Since the Mangrove Snake is nocturnal, a heat lamp is not the best way to keep things warm in its enclosure. Instead, try using heating pads or heat panels that are placed just under the enclosure to provide the warmth that your snake needs. The heating pads should cover about half of the entire enclosure and should be enough to keep the entire habitat warm enough for the snake.
One of the most important things that you need to keep in mind when it comes to providing a good kind of habitat for your Mangrove Snake is sanitation. Keeping things clean and sanitary is the best way to avoid any kind of infection and illness that could shorten your snake’s lifespan. To that end, always see to it that you regularly clean the Mangrove Snake’s enclosure whenever you see signs of feces and molds building up. Keep an eye on the water dish and make sure you change the water regularly while also sanitizing the entire dish as some snakes have a tendency of defecating in water. Use a good commercial cleaning solution to sanitize the enclosure as well as the water dish.
Natural Environment – Substrate
Although Mangrove Snakes spend most of their time on elevated places, a good substrate is still important in their enclosure because it helps maintain humidity levels. Try to go as natural as possible by choosing to go with soil. If soil is not in the option, using cypress mulch is the next best thing because it is resistant to molds no matter how damp the substrate gets. Mulch is also great at holding moisture so that you no longer have to regularly mist the enclosure whenever the substrate gets a bit dry. Coconut husk can also be a good alternative for cypress mulch but do not expect it to be as effective as mulch is when it comes to keeping humidity levels consistent.
Mangrove Snakes need to be near a constant body of water because that is how they hydrate both their internals and externals. They might not be heavy water drinkers but they like to spend a lot of time in the water as well to keep their skin moist and hydrated. This allows them to stay cool in warm environments and to prevent their skin from drying up. Moist snakeskin allows your Mangrove Snakes to shed better and more efficiently.
Availability – Where to Get One?
Mangrove Snakes can be found in many reptiles stores and exotic pet shops because they are pretty popular pet snakes. You may want to check online for some reputable Mangrove Snake breeders if you do not know where to find one in your locality. There are plenty of good breeders of Mangrove Snakes out there. And when choosing one, make sure you purchase a snake that was captive-bred instead of wild-caught as the latter are prone to internal parasites and other illnesses.
How to Care for a Mangrove Snake?
Here are some tips on how to care for a Mangrove Snake:
- Mangrove Snakes are aggressively defensive and will bite anything it deems as a threat. That means that you should handle it at a minimum especially when it is not yet used to you as its handler.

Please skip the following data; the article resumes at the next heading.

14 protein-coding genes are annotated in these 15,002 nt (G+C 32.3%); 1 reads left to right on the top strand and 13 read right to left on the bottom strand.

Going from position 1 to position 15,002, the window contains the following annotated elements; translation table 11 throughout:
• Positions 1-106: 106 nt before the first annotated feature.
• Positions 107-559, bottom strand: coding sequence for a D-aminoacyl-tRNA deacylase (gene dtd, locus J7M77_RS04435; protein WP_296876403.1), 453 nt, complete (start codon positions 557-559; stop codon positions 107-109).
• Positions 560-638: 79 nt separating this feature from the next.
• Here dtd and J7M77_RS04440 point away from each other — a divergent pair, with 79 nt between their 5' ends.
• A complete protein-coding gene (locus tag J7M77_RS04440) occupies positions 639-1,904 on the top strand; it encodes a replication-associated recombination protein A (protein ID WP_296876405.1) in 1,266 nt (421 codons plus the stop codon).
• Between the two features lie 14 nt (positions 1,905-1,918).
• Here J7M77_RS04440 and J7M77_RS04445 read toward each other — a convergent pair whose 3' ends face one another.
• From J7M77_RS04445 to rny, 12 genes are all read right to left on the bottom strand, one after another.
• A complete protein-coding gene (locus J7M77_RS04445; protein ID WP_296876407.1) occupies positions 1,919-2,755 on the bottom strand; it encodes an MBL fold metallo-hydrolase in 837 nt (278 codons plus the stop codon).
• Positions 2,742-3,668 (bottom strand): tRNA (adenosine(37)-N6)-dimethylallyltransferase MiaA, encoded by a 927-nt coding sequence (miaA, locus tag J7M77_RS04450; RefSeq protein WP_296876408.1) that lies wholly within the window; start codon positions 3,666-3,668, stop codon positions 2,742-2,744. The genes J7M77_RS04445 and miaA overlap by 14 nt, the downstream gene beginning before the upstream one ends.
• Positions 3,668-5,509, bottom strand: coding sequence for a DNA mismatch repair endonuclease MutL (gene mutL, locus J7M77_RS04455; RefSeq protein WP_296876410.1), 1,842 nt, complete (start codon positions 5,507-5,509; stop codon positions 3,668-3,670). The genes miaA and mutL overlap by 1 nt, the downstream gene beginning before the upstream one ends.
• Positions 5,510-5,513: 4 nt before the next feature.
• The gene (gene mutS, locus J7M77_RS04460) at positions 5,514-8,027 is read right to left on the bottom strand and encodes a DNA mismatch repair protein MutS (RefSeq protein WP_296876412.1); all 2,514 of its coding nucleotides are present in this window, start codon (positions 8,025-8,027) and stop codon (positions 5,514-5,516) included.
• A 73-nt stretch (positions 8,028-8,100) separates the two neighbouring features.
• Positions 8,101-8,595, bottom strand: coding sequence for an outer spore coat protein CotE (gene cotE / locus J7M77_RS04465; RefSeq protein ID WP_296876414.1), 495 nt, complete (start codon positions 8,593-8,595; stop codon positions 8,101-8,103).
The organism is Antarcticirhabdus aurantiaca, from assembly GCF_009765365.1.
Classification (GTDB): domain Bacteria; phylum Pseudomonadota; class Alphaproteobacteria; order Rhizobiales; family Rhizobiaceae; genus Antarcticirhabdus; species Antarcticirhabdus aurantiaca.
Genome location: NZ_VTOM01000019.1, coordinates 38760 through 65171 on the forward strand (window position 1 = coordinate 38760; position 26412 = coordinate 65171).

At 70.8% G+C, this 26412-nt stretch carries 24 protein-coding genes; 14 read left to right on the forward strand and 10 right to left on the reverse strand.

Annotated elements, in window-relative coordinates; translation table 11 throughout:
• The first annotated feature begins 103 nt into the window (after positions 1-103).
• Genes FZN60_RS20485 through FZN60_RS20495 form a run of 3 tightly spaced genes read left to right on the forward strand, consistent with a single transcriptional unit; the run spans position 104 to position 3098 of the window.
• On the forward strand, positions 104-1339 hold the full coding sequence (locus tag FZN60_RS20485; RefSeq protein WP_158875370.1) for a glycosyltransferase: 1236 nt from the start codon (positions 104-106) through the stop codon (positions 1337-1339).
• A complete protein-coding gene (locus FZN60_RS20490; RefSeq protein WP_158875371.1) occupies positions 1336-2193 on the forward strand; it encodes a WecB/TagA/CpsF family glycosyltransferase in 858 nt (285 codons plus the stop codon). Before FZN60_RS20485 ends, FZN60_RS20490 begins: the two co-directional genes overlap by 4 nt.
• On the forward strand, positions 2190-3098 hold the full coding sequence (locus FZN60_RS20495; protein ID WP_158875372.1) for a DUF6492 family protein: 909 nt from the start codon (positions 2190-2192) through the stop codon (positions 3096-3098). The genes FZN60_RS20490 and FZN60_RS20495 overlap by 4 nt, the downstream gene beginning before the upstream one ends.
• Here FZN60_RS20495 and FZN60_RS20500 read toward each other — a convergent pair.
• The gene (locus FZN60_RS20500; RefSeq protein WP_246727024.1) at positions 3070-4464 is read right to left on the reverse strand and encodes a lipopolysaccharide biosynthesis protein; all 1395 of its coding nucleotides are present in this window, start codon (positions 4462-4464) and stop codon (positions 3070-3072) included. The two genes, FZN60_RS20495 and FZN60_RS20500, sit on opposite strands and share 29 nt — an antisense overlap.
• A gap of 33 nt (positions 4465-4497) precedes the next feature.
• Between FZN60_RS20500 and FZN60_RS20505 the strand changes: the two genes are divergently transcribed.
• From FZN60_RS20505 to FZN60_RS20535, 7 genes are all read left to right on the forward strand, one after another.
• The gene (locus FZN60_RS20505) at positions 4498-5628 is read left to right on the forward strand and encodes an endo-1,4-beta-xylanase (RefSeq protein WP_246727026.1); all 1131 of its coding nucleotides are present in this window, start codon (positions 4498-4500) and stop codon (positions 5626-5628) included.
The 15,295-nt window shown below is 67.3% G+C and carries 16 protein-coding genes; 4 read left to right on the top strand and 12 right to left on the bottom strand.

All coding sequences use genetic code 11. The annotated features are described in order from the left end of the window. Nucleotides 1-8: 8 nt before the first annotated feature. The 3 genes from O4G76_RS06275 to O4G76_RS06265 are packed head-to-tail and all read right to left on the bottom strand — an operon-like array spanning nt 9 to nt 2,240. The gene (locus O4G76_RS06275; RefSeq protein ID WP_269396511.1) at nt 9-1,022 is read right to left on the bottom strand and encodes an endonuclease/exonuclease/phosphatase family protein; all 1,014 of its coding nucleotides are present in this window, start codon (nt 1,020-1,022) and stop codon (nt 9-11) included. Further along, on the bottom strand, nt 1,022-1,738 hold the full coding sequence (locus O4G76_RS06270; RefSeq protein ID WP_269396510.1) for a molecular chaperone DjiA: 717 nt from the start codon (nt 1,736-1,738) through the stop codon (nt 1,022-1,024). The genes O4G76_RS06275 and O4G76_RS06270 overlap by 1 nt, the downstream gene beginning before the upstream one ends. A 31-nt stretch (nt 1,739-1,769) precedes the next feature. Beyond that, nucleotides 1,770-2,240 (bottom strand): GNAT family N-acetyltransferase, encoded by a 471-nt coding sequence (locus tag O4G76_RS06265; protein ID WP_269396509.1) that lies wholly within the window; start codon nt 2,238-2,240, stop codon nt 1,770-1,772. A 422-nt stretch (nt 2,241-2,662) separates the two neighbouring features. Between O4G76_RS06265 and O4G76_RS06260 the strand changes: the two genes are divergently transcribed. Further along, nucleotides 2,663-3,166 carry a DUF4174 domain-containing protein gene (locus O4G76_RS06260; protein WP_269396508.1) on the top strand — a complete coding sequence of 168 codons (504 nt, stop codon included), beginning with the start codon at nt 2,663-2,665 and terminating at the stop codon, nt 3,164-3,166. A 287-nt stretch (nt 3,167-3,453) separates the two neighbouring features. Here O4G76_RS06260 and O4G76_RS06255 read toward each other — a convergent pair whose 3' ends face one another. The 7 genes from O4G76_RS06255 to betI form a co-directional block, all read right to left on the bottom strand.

- The venom of a Mangrove Snake might not be potent enough to cause a lot of damage to humans but they still hurt. When you get bitten by one, make sure you treat it right away to avoid any lasting damage.
- It might be difficult to feed Mangrove Snakes at first because they tend to be stubborn eaters in captivity. As such, try all sorts of ways when introducing live prey to them such as mimicking conditions in the wild to entice them to eat the prey.
- Mangrove Snakes are not easy reptiles to take care of and are not recommended for beginners. That is because there are plenty of things to keep in mind when it comes to taking care of these snakes. They are venomous, difficult to feed, and dangerous to handle because of their aggressive nature. As such, they are best saved for pet owners with a bit of experience in handling snakes.
What do I feed my Mangrove SSnake?
Mangrove Snakes love eating all sorts of small animals such as rodents, snakes, lizards, and frogs. Birds might be their favored meal but you may want to opt for dark-colored rats instead because it can be difficult to get your hands on a constant supply of birds.
Are Mangrove Snakes venomous?
Mangrove Snakes are mildly venomous and have venom sacs that are not as developed as pit vipers. That means that they are not efficient when it comes to venom delivery and are not the most dangerous types of venomous snakes.
Are Mangrove Snakes safe to handle?
Probably not because of how defensive these snakes are. But if they are used to you, you may handle them cautiously to avoid getting their venomous fangs.
Are Mangrove Snakes good for beginners?
Mangrove Snakes are not the best snakes for beginners because of how they are venomous and quite difficult to feed.
How big can a Mangrove Snake get?
Mangrove Snakes are pretty large snakes and can grow up to 8 feet.
Do Mangrove Snakes need light at night?
Mangrove Snakes hardly need any light at all regardless of whether it is night or day because they are nocturnal animals.